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BGP Troubleshooting Artifact

Artifact:  Demonstrate the value of ICT methodology.
By Steven Jordan on 11/26/2013.

Abstract:  This document identifies a BGP routing problem that resulted in unstable peering relationships, routing instability, and excessive route flaps.  The document also serves as an artifact to demonstrate the value of ICT methodology.  

Background:  Customers, all from the same organization, complained of poor web site usability.  Symptoms of the problem were described as slow loading web pages,  limited functionality, and an excessive delay of data enumeration.  To be clear, the problem only affected this particular organization. 

Solution:  Troubleshooting, using ICT methodology, identified a problem at the customer's location.  I sent the following email that outlined the resolution process:


Dear Kathy,
 
It was a pleasure speaking with you on the telephone.  I wish it were under better circumstances.  I am writing to outline the network problem that prevents staff at your location from connecting to our network.

My research indicates there may be a problem with your organization’s local Internet connection and related routing issues.  There are two influencing factors: 



     1.  Network tests sourced from your organization indicate packet loss; well before traffic reaches our servers.  The problem may be sourced from your organization or from an upstream ISP.
  
·         A ping test measured bits of data sent and received from your location to our hosted web site.  We found approximately 25% of the data was dropped en route.
 
·         A trace route documented the path the packet traveled across the Internet.  We found there were over 10 separate network hops from your organization to our servers (not unusual).  Each “hop” represents a different Internet Service Provider (ISP) router.

 
·       A separate PING test to each hop indicated that 25% of the data was lost.  We are reasonably certain that 25% of all data sent from your location is lost; from at least the CenturyLink/Quest hop.  Our server farm is located several hops upstream from the Quest network.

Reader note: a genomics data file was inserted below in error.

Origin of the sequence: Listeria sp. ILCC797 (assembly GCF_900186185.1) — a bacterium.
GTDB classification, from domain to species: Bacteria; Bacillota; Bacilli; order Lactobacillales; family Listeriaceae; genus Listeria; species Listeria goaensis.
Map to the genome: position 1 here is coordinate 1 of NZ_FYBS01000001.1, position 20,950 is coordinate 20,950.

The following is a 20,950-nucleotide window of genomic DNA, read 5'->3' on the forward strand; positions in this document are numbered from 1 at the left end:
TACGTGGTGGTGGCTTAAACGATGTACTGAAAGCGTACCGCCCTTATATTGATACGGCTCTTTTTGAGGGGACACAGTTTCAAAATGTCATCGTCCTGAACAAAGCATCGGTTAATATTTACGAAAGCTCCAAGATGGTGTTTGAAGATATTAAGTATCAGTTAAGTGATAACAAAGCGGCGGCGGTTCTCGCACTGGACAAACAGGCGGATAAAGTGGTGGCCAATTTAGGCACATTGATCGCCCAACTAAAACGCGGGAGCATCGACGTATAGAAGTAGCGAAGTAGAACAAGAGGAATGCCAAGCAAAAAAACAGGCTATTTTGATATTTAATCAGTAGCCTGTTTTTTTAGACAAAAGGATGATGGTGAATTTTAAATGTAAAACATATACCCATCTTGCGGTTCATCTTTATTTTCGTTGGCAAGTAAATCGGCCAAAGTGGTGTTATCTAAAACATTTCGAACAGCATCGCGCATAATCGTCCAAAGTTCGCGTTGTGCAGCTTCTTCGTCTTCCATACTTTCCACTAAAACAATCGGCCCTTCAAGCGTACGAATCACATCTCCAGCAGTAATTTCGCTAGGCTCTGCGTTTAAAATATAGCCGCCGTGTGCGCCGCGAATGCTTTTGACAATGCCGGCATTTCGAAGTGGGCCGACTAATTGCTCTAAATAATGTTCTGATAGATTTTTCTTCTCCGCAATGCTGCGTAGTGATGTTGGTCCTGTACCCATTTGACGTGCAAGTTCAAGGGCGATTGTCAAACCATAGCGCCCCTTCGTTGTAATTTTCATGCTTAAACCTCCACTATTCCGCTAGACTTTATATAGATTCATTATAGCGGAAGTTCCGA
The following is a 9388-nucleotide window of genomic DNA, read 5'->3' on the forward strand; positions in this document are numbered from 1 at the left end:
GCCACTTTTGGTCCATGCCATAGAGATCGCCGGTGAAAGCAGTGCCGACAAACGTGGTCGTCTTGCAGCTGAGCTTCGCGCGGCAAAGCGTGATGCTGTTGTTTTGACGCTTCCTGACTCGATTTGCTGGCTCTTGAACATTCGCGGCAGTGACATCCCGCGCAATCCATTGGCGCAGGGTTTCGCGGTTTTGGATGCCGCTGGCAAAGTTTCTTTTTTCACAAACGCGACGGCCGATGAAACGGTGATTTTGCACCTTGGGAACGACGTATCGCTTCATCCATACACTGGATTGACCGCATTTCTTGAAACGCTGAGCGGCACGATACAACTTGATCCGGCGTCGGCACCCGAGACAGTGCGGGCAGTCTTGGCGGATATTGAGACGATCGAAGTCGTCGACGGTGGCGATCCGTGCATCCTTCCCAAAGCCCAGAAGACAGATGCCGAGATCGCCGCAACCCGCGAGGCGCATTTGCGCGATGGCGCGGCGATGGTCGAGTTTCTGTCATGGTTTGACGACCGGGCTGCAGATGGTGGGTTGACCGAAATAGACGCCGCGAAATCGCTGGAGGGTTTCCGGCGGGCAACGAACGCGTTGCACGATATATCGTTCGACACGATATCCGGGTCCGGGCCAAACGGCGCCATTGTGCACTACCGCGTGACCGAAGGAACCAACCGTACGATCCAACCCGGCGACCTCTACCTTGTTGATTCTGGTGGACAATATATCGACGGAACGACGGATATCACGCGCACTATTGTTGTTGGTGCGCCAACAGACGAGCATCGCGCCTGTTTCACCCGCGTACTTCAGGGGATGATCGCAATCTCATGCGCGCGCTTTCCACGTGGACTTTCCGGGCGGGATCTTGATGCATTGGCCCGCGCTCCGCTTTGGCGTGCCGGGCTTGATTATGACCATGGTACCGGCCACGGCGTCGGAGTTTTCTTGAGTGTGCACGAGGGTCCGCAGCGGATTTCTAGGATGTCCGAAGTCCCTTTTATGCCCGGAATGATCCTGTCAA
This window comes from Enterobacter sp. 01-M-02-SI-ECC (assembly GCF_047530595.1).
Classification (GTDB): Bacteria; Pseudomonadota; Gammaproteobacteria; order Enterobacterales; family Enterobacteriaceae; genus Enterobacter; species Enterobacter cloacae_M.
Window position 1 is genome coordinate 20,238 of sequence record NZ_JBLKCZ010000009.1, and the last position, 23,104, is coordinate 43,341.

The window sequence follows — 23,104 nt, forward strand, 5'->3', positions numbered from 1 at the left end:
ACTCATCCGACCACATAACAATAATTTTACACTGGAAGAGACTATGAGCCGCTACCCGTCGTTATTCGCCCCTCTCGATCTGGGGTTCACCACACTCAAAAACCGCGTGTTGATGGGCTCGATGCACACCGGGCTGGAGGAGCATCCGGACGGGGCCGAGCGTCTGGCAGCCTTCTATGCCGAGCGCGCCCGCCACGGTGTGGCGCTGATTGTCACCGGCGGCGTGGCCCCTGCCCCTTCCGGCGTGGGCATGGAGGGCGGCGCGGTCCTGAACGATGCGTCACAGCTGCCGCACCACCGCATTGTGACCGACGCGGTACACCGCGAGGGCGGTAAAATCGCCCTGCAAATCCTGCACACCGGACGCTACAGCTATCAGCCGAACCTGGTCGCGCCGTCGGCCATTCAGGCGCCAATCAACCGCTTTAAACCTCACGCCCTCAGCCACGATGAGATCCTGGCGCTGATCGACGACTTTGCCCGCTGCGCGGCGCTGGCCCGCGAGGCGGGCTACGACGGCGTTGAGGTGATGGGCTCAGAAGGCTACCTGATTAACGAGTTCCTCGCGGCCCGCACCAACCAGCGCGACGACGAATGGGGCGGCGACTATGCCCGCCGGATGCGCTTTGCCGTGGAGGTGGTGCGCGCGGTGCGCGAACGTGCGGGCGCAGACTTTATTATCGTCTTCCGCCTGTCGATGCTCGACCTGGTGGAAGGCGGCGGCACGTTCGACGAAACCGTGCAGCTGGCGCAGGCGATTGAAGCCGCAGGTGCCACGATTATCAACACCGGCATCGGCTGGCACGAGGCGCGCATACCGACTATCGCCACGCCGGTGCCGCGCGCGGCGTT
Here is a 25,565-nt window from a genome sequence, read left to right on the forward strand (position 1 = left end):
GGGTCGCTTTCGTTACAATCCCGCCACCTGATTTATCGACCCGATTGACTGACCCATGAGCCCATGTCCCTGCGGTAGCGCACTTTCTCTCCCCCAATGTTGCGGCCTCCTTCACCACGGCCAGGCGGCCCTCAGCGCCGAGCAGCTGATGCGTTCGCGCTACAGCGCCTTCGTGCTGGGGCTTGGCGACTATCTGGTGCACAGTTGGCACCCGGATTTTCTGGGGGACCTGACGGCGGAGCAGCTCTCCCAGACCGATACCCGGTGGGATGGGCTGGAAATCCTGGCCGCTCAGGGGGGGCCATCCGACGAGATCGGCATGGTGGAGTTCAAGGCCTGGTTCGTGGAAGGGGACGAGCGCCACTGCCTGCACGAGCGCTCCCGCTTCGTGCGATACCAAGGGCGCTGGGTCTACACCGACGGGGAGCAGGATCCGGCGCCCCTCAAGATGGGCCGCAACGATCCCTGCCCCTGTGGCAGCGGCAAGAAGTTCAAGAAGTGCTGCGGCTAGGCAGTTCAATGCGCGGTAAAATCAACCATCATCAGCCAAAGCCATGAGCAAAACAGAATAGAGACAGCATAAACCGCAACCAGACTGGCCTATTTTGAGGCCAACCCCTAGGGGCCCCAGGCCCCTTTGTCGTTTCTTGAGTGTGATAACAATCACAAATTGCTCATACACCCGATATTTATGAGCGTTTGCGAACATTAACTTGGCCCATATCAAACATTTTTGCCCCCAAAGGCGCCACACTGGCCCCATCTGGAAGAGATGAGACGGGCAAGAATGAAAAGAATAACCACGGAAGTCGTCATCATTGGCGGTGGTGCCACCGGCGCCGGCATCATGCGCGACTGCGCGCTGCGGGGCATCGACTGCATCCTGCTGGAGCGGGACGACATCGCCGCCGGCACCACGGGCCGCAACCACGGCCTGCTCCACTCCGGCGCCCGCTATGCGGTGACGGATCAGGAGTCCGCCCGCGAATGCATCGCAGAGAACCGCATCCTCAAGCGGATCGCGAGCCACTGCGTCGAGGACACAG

2.  There may be BGP routing problems with your organization's network.  There were multiple BGP route announcements sourced from your network today.

The Internet uses a routing protocol called Boarder Gateway Protocol (BGP).  Your organization uses BGP to host a single IP subnet with multiple ISPs.  If the primary ISP is unavailable the network will failover to the secondary ISP, while still using the same IP subnet. 

I determined there were hundreds of route updates and withdraws that continued up until 6/30/2013 at 3:21:PM PST.  The following graph is a snap shot of the multiple paths to your organization’s network from external ISPs:





There were excessive route flaps and instability during this time-frame.  I suspect there are still unintended BGP peering relationships to your organization’s network.  Multiple inbound paths from different ISPs may cause data loss.  I cannot provide further details because I am not familiar your organization’s private network.  I can confirm that the problem is severe enough to interfere with our service.  Unless the problem is resolved, your staff will begin to notice issues from other web sites as well.

Earlier today, I spoke with Bob from your IT department’s help desk.  Bob was very helpful as he assisted with some of the network tests.  It is my understanding that Bob planned to escalate the issue based on the ping and trace route tests.  I also encourage you to forward this email to the appropriate network department to assist the escalation process.  Re-announcing the BGP routes to upstream ISPs should resolve the network instability. 

Please contact me with any questions.  This issue is important to me and I will do whatever I can to help make our service accessible to your staff.  Please call my cell phone any time this evening if I can be of assistance.

Sincerely,


Steven M. Jordan
Network Administrator